A court in Beijing has ruled in favour of a cryptocurrency exchange in an action over a payment received in error, despite the payment violating the Chinese central bank’s ban on cryptocurrency transactions.
The judgement, released Thursday, upheld a prior decision of a district court earlier this year in respect of Li Jianfeng, a BTC trader who profited from BTC coins sent to him in error. According to the judgement, Li Jianfeng must now repay the exchange, even though the transaction fell afoul of the notably restrictive local laws around crypto transactions.
The situation arose as a result of bugs in the system at Chinese exchange Coinnice, which issued the tokens in error back in March 2017.
Per the documents submitted to the court, Li liquidated his position to the value of $6,100 before declining a request from Coinnice to return the funds once the error had been uncovered. This resulted in a lawsuit against Li, brought by Coinnice in a Beijing District Court.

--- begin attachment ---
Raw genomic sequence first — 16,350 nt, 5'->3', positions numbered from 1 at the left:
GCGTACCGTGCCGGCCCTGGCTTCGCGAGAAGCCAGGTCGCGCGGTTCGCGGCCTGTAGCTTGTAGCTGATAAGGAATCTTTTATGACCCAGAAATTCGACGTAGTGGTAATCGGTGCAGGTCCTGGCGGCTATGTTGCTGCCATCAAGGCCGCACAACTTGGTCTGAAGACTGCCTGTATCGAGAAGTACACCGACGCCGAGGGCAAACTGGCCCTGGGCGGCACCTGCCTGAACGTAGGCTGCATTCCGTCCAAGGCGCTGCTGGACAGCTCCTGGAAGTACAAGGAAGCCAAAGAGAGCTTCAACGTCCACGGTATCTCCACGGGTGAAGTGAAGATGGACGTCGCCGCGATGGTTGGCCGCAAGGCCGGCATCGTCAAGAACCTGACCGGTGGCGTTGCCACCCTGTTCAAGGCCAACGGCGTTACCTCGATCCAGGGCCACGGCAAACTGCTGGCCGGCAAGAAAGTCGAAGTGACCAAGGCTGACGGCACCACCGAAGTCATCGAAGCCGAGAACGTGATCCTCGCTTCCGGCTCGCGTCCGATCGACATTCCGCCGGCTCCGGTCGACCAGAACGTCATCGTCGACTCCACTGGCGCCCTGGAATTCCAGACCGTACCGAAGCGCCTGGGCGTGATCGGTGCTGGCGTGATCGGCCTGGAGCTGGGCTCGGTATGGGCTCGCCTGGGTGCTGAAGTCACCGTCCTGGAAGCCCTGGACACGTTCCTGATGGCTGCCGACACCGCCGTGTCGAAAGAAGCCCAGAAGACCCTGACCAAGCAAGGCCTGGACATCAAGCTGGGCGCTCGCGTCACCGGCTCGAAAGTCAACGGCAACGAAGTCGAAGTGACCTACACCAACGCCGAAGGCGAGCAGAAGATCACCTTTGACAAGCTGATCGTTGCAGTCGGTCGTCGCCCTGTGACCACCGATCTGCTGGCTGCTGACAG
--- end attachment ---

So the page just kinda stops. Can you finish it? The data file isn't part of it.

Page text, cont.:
Coinnice put forward the argument that Li had no right to the assets sent in error, and that he should be compelled to return them to the exchange. Having demonstrated the funds were sent to an address linked to Li, a user of their platform, the court ruled in the crypto exchange’s favour, citing the terms and conditions of the user agreement Li signed up to when joining the platform.
Li appealed the decision, on the grounds that Coinnice was operating in contravention of local cryptocurrency laws, as a crypto exchange based in China. While the ban, instigated by the People’s Bank of China, wasn’t in force at the time of the transaction, he argued that the demand for repayment to an essentially unlawful business was unsound.
In the latest ruling, the court dismissed this argument, upholding the position in China’s civil code which specifies that any individual making a profit without lawful grounds must return any assets unlawfully in their possession.
“In this case, whether or not Coinnice’s establishment as a bitcoin trading platform has violated relevant rules, does not have any impact on Li’s liability to return the profits he received with no legal basis. As such, the court denies his appeal and the decision is final,” according to the ruling.